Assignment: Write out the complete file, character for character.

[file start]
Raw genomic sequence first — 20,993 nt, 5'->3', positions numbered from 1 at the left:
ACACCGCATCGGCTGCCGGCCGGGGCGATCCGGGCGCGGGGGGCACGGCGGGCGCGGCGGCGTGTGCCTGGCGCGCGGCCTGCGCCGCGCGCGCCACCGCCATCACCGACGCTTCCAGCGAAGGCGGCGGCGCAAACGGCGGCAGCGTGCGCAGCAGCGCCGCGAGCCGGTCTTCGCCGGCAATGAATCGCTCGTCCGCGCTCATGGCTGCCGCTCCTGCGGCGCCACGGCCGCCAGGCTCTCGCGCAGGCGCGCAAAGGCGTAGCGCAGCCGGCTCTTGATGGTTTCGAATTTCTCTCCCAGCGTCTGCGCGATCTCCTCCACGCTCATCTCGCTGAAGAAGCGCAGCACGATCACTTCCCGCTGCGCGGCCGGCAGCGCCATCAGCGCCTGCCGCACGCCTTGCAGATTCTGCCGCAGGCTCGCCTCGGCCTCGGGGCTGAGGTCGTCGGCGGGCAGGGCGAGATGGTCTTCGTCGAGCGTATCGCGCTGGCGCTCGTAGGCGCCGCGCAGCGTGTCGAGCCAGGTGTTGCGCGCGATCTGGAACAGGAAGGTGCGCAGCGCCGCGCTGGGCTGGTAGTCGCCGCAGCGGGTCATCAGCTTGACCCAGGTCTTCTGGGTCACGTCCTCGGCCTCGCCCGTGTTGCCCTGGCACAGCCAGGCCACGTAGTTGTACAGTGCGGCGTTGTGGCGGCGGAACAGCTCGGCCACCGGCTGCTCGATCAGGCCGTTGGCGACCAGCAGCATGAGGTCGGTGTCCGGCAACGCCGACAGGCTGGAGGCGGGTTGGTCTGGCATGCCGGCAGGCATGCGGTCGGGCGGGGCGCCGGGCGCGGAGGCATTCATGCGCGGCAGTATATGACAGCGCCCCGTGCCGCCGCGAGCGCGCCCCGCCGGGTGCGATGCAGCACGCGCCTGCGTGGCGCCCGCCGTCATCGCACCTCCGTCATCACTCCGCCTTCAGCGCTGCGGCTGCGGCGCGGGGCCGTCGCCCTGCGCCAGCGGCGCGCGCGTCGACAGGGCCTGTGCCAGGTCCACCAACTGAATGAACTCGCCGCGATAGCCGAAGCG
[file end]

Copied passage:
Raw genomic sequence first — 20,993 nt, 5'->3', positions numbered from 1 at the left:
ACACCGCATCGGCTGCCGGCCGGGGCGATCCGGGCGCGGGGGGCACGGCGGGCGCGGCGGCGTGTGCCTGGCGCGCGGCCTGCGCCGCGCGCGCCACCGCCATCACCGACGCTTCCAGCGAAGGCGGCGGCGCAAACGGCGGCAGCGTGCGCAGCAGCGCCGCGAGCCGGTCTTCGCCGGCAATGAATCGCTCGTCCGCGCTCATGGCTGCCGCTCCTGCGGCGCCACGGCCGCCAGGCTCTCGCGCAGGCGCGCAAAGGCGTAGCGCAGCCGGCTCTTGATGGTTTCGAATTTCTCTCCCAGCGTCTGCGCGATCTCCTCCACGCTCATCTCGCTGAAGAAGCGCAGCACGATCACTTCCCGCTGCGCGGCCGGCAGCGCCATCAGCGCCTGCCGCACGCCTTGCAGATTCTGCCGCAGGCTCGCCTCGGCCTCGGGGCTGAGGTCGTCGGCGGGCAGGGCGAGATGGTCTTCGTCGAGCGTATCGCGCTGGCGCTCGTAGGCGCCGCGCAGCGTGTCGAGCCAGGTGTTGCGCGCGATCTGGAACAGGAAGGTGCGCAGCGCCGCGCTGGGCTGGTAGTCGCCGCAGCGGGTCATCAGCTTGACCCAGGTCTTCTGGGTCACGTCCTCGGCCTCGCCCGTGTTGCCCTGGCACAGCCAGGCCACGTAGTTGTACAGTGCGGCGTTGTGGCGGCGGAACAGCTCGGCCACCGGCTGCTCGATCAGGCCGTTGGCGACCAGCAGCATGAGGTCGGTGTCCGGCAACGCCGACAGGCTGGAGGCGGGTTGGTCTGGCATGCCGGCAGGCATGCGGTCGGGCGGGGCGCCGGGCGCGGAGGCATTCATGCGCGGCAGTATATGACAGCGCCCCGTGCCGCCGCGAGCGCGCCCCGCCGGGTGCGATGCAGCACGCGCCTGCGTGGCGCCCGCCGTCATCGCACCTCCGTCATCACTCCGCCTTCAGCGCTGCGGCTGCGGCGCGGGGCCGTCGCCCTGCGCCAGCGGCGCGCGCGTCGACAGGGCCTGTGCCAGGTCCACCAACTGAATGAACTCGCCGCGATAGCCGAAGCG